from The Century Dictionary.
- Capable of being eliminated.
from Wiktionary, Creative Commons Attribution/Share-Alike License.
- adverb able to be
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(For example, the sentence “Rama and Sita are righteous” is equivalent to “Rama is righteous and Sita is righteous”, but the term-connective in “Rama and Sita are married” is not similarly eliminable in favour of the truth-functional conjunction “Rama is married and Sita is married”.)
Analytic Philosophy in Early Modern India Ganeri, Jonardon 2009
At first Berkeley poured scorn on those who adhere to the concept of infinitesimal. maintaining that the use of infinitesimals in deriving mathematical results is illusory, and is in fact eliminable.
Continuity and Infinitesimals Bell, John L. 2009
Weakening is made an eliminable rule by letting initial sequents have the form
For this reason, Zimmerman concedes that “the role that luck plays in the determination of moral responsibility may not be entirely eliminable ¦” (2002, 575).
Moral Luck Nelkin, Dana K. 2008
(PR Â§168), it is an eliminable pseudo-proposition standing proxy for the proved inductive base and inductive step.
Wittgenstein's Philosophy of Mathematics Rodych, Victor 2007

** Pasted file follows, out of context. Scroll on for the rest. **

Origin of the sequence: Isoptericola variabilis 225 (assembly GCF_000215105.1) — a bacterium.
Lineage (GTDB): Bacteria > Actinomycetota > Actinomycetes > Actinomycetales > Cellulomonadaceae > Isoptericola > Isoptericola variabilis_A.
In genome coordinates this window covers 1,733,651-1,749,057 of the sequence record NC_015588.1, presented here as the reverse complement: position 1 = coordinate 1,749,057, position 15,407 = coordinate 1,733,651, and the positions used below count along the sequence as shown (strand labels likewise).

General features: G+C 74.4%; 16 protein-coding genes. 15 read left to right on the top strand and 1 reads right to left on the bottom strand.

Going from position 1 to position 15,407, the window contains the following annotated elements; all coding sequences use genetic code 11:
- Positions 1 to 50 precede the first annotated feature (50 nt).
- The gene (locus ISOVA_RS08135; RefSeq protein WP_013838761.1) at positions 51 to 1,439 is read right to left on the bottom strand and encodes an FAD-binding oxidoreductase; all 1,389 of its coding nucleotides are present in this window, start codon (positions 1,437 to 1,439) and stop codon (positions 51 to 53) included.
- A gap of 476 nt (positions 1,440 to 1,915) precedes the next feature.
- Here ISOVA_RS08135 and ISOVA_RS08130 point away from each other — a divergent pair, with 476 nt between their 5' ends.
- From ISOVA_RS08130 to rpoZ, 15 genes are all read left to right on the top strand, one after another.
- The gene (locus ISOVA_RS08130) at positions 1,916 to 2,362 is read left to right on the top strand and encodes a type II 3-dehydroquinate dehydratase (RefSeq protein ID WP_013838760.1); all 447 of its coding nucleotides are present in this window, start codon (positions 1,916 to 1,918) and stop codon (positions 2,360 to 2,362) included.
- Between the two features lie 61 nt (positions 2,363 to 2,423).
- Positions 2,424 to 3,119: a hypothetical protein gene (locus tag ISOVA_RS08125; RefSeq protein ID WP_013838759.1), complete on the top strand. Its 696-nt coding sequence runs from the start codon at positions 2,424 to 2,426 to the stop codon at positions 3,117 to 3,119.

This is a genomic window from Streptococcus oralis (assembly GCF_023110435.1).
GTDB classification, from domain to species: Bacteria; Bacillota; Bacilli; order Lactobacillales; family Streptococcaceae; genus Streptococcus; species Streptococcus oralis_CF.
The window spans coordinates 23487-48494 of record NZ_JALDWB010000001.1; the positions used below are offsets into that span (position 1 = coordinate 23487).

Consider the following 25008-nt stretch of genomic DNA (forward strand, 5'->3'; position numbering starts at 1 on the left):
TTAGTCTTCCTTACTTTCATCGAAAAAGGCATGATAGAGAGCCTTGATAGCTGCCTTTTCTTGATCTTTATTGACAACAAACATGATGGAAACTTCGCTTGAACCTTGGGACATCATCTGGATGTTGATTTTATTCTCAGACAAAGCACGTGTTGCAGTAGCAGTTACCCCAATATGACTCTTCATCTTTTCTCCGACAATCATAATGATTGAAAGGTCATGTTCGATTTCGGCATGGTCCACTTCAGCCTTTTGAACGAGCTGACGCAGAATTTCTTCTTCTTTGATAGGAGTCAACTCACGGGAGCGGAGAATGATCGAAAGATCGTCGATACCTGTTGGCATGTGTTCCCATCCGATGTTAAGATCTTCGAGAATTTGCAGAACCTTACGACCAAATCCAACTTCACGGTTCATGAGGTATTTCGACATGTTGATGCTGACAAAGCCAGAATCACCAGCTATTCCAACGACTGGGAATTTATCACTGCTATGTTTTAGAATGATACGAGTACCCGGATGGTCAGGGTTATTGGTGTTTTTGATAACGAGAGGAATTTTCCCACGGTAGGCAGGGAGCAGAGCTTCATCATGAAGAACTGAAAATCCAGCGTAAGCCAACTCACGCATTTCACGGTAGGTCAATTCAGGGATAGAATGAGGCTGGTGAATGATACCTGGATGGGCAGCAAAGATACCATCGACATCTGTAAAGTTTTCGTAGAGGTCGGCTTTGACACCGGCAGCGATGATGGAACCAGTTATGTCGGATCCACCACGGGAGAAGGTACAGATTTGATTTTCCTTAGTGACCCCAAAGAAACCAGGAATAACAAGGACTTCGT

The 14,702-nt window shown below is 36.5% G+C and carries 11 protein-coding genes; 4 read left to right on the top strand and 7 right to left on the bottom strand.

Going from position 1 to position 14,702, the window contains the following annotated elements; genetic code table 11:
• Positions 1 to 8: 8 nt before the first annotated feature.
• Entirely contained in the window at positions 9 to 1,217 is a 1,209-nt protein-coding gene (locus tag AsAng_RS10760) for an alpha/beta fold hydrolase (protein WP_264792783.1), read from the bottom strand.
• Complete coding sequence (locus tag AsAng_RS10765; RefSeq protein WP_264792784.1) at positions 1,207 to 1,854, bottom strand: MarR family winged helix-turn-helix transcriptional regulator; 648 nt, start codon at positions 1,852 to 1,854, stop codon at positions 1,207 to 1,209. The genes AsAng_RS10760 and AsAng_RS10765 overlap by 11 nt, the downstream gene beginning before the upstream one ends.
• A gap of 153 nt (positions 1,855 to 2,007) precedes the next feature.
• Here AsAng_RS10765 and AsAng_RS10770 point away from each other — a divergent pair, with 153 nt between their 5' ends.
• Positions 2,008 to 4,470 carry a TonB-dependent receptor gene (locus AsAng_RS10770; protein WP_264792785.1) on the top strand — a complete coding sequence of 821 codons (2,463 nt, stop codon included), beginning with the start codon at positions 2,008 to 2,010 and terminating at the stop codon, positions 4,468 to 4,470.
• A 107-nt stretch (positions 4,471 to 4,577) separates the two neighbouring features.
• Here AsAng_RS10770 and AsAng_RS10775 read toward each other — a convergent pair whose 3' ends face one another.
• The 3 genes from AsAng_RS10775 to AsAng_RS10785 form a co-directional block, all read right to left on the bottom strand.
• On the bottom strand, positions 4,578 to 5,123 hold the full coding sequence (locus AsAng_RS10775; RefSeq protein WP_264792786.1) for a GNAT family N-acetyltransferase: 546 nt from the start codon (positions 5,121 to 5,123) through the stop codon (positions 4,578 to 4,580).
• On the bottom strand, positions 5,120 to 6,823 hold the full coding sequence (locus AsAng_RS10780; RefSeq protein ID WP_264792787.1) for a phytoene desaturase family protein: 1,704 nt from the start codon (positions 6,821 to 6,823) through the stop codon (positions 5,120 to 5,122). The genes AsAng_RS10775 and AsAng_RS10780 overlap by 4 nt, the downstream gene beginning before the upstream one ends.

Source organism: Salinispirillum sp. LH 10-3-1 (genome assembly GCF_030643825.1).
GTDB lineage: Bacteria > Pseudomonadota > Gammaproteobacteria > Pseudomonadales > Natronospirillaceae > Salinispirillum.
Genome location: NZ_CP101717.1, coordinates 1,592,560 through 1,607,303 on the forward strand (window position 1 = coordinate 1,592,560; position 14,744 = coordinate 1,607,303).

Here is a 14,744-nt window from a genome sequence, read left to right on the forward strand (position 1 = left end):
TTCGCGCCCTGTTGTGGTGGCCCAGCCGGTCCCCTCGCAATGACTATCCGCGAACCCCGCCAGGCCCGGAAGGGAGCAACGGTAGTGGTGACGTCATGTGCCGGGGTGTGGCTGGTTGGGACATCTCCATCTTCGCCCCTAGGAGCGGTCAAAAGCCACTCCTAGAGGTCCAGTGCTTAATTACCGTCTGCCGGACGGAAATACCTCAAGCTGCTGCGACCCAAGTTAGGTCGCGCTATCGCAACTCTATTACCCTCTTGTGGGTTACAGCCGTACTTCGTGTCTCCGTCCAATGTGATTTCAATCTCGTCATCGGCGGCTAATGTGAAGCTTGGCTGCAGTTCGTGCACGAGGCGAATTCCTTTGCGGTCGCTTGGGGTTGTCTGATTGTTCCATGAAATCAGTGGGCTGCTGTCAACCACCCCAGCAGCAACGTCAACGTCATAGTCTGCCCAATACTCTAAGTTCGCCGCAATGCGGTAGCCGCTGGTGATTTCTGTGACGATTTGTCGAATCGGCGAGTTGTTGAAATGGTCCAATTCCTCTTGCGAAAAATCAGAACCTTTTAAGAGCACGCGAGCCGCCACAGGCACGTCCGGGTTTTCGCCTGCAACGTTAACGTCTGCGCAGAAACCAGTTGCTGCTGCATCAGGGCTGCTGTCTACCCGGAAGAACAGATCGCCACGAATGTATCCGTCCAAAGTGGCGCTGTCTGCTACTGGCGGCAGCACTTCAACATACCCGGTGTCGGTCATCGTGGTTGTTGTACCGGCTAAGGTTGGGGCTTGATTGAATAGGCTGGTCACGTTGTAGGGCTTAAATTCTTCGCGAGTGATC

Budd suggests that the metaphor is reducible, and thus eliminable, apparently in terms of purely musical (i.e., non-spatial) concepts or vocabulary.
The Philosophy of Music Kania, Andrew 2007
It merely holds that when truth occurs in the outermost position in a sentence, and the full sentence to which truth is predicated is quoted, then truth is eliminable.
Truth Glanzberg, Michael 2006
But because dominations is never wholly eliminable, defensible politics is inherently fragile.
Paul Ricoeur Dauenhauer, Bernard 2005
Those who hold teleology in biology to be metaphorical in nature typically regard it as eliminable; i.e., they believe that the science of biology would not be essentially altered if all references to teleology were eschewed.
Teleological Notions in Biology Allen, Colin 2003
In Max Weber's great essay, "Politics as a Vocation," there is vividly expressed a standpoint opposed to the old view of the State as essentially "natural," with the violence and coercion which it in fact practices being in principle eliminable.
A Special Supplement: On Violence Cameron, J.M. 1970